Those same creatures he had once experimented on and cut into pieces now inspired in him the same sort of fear they must have felt.
He was briefly reminded of George Orwell’s novel, 1984, and the Room 101 scene where people would be confronted with their own worst fears. The central character’s overwhelming fear had been rats. It dawned on him why the research centre where he worked was often referred to as the 101 Faculty. Someone’s idea of a sick joke? Whatever the reasoning, it was hardly amusing given his present circumstances.
The insects and other crawling things were minute in comparison, and so the rats were content to allow them some tiny share of their spoils. It would have been ungracious not to, especially given the help they had been in delivering the specimen – rats weren’t the only creatures being experimented on in that place.
Lance wanted to scream, to struggle, to swat and brush them away just like he would if seeing a fly or a spider buzzing or crawling about his home. None of that was an option now. Not a sound escaped his lips, and except for the occasional involuntary shudder, his body made no response to any mental commands to move. He tried thinking back on how it came to be there. The last thing TLS1 remembered was getting into his car. Something had stung or bitten him. It hadn’t been painful, but enough to get his attention. He remembered thinking at the time of being glad he hadn’t been driving and paid it no consideration other than to reopen his car door to shoo whatever it was out of the car. After that he’d set off for home, confident that whatever it was had flown off into the night air. And then … nothing.
Like those laboratory victims, this human one had also been rendered incapable of movement or resistance, though not by the same means. The rats had no access to or even the means or understanding yet to administer muscle relaxants or anaesthetising drugs, not that it mattered. They would not have been inclined to using them regardless if they had. They had other means for now, albeit cruder and somewhat less ‘humane.’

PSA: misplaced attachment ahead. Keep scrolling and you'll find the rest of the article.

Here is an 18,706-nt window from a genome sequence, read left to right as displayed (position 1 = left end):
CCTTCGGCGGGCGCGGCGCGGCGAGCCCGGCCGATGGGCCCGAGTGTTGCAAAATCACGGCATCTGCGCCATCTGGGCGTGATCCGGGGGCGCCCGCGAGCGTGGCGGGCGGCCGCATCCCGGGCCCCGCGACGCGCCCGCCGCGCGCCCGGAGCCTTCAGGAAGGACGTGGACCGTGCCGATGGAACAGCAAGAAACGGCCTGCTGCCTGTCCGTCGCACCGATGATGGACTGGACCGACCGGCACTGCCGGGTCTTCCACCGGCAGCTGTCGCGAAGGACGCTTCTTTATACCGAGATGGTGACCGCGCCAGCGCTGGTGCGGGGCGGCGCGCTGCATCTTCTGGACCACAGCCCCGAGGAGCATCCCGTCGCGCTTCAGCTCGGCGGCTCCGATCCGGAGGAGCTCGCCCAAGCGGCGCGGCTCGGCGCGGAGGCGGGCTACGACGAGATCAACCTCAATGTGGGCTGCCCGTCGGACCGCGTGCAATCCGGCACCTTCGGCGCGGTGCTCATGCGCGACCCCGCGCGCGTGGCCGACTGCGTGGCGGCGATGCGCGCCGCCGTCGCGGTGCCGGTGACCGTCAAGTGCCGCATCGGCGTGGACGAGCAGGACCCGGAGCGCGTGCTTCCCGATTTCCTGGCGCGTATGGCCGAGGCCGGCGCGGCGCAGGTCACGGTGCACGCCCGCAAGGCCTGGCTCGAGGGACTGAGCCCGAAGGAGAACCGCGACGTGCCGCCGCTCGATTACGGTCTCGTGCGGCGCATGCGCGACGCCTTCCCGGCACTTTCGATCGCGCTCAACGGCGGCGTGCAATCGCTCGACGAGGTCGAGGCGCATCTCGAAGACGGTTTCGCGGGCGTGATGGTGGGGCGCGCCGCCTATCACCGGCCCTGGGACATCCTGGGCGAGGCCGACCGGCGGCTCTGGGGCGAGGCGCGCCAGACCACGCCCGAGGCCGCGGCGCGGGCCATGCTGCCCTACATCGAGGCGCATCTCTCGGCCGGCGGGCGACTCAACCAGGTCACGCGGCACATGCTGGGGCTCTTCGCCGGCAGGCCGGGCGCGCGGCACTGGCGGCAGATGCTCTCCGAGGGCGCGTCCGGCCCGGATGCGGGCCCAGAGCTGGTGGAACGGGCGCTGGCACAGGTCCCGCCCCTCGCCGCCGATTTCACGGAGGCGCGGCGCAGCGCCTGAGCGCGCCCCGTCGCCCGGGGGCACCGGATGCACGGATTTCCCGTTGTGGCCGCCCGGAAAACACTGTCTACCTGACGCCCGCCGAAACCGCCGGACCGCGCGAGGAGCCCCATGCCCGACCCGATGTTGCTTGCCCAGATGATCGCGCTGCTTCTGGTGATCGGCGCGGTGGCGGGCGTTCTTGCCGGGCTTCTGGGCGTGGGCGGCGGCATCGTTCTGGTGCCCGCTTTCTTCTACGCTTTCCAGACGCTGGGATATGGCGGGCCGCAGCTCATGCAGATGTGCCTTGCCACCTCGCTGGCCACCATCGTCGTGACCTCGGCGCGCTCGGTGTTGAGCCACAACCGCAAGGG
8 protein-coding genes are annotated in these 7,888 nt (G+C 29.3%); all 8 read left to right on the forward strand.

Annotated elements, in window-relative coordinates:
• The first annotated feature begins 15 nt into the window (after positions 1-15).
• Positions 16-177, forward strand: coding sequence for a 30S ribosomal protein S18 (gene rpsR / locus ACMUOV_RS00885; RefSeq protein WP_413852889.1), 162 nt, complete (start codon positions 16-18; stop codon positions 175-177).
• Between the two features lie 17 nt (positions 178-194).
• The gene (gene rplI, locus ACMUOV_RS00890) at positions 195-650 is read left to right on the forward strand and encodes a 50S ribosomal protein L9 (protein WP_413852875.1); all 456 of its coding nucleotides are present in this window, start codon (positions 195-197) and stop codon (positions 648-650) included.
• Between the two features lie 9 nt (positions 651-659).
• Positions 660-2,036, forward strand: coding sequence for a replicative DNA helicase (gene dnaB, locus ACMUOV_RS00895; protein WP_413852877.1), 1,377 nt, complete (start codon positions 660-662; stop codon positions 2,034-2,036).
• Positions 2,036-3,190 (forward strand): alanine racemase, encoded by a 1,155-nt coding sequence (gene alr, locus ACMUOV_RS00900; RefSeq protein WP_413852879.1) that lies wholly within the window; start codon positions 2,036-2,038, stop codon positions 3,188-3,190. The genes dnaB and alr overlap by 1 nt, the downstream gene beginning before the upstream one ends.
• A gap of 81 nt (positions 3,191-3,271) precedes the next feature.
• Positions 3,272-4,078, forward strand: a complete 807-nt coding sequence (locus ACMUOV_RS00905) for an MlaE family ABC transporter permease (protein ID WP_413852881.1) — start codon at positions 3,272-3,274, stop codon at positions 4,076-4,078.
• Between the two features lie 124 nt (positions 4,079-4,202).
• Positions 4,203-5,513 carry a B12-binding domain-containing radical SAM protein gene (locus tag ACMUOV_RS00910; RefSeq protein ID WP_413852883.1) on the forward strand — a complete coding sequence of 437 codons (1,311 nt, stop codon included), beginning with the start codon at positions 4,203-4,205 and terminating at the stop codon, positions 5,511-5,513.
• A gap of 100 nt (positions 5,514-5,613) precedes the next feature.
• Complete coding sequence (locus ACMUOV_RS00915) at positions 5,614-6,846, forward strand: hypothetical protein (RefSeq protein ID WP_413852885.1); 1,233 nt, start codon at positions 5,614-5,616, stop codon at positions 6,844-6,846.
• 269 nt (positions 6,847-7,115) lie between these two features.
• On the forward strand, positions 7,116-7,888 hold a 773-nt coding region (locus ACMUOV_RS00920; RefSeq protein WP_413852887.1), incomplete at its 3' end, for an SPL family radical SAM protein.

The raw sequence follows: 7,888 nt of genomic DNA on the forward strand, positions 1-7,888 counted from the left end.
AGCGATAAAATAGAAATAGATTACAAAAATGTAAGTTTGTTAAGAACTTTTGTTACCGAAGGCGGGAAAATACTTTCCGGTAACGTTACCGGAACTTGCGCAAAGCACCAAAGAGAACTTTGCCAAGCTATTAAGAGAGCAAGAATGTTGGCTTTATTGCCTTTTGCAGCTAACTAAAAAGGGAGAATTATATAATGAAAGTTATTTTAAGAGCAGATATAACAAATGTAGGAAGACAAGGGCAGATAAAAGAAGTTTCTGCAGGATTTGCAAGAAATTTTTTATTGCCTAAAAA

While still unconscious, several of the rats had nibbled deep into TLS1’s naked flesh, not to feed but merely sever vital nerves, paralysing its movement. It was unfortunate for the specimen they hadn’t miscalculated and severed more vital ones, either killing or at least neutralising its pain carrying nerve endings too. They had done neither. The specimen remained conscious and aware of the slightest touch to its skin, right up to the gentle breeze of a nearby mosquito fluttering its wings.
The rats’ purpose in bringing the specimen there was two-fold. Firstly, they wanted to know just how much tissue loss and damage a human could sustain before death quickly followed, and anything else they could learn. The other reason was a more basic one – revenge; they not only knew of RS2179’s ordeal before it died, but they had also felt it too, living every moment of their little cousin’s pain and fear, powerless to help. Their minds had been connected, and along with all the pain they had shared, they had also taken on its cognitive enhancements and had their own synapses super-charged. The new-found intelligence it gave them was as much a curse as it was a gift, or so it seemed at the time. It was an experience that would stay with the thousand plus numbered mischief of rats for as long as they lived. It seemed only fair to share that experience with their current specimen …
A lone rat, the dominant one of the mischief, crawled up onto its abdomen. It started to nibble away just above the belly button. Its teeth and claws were more than sufficient to tear away a few inches of skin and subcutaneous tissue beneath. More of them approached, hesitantly at first. The dominant looked round to them with a nod of acknowledgement. After that, they approached more confidently. The specimen silently shrieked as one it hadn’t seen started to crawl up the back of its head and over the face. Claws scraped along its eyes. It tried to close them, the eyelids being the only part of its body other than the eyes themselves that still responded. It was no use. Another rat had joined it, using its claws to pull back the other eyelid while a third used its teeth to literally slice at the eyeball itself. There are no words to adequately describe the sense of panic and revulsion going through the specimen’s mind at that moment. And that was just the beginning … it was about to get worse … much worse.